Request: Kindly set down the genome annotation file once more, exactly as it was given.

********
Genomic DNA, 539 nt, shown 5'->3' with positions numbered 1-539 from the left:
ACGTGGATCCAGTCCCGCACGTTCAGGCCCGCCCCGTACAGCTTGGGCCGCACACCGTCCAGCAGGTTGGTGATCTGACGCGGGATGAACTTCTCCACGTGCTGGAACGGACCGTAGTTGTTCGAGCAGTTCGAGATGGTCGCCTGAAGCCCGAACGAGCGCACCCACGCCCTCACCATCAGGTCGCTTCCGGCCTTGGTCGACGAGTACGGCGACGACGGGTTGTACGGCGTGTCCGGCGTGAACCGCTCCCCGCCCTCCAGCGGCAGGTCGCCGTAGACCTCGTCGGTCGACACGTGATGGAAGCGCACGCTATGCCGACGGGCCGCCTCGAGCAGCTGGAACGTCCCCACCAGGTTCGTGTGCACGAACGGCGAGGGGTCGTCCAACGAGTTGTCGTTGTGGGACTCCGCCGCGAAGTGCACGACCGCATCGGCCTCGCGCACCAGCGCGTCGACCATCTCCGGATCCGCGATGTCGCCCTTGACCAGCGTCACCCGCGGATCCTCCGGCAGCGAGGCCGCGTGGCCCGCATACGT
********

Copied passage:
Genomic DNA, 539 nt, shown 5'->3' with positions numbered 1-539 from the left:
ACGTGGATCCAGTCCCGCACGTTCAGGCCCGCCCCGTACAGCTTGGGCCGCACACCGTCCAGCAGGTTGGTGATCTGACGCGGGATGAACTTCTCCACGTGCTGGAACGGACCGTAGTTGTTCGAGCAGTTCGAGATGGTCGCCTGAAGCCCGAACGAGCGCACCCACGCCCTCACCATCAGGTCGCTTCCGGCCTTGGTCGACGAGTACGGCGACGACGGGTTGTACGGCGTGTCCGGCGTGAACCGCTCCCCGCCCTCCAGCGGCAGGTCGCCGTAGACCTCGTCGGTCGACACGTGATGGAAGCGCACGCTATGCCGACGGGCCGCCTCGAGCAGCTGGAACGTCCCCACCAGGTTCGTGTGCACGAACGGCGAGGGGTCGTCCAACGAGTTGTCGTTGTGGGACTCCGCCGCGAAGTGCACGACCGCATCGGCCTCGCGCACCAGCGCGTCGACCATCTCCGGATCCGCGATGTCGCCCTTGACCAGCGTCACCCGCGGATCCTCCGGCAGCGAGGCCGCGTGGCCCGCATACGT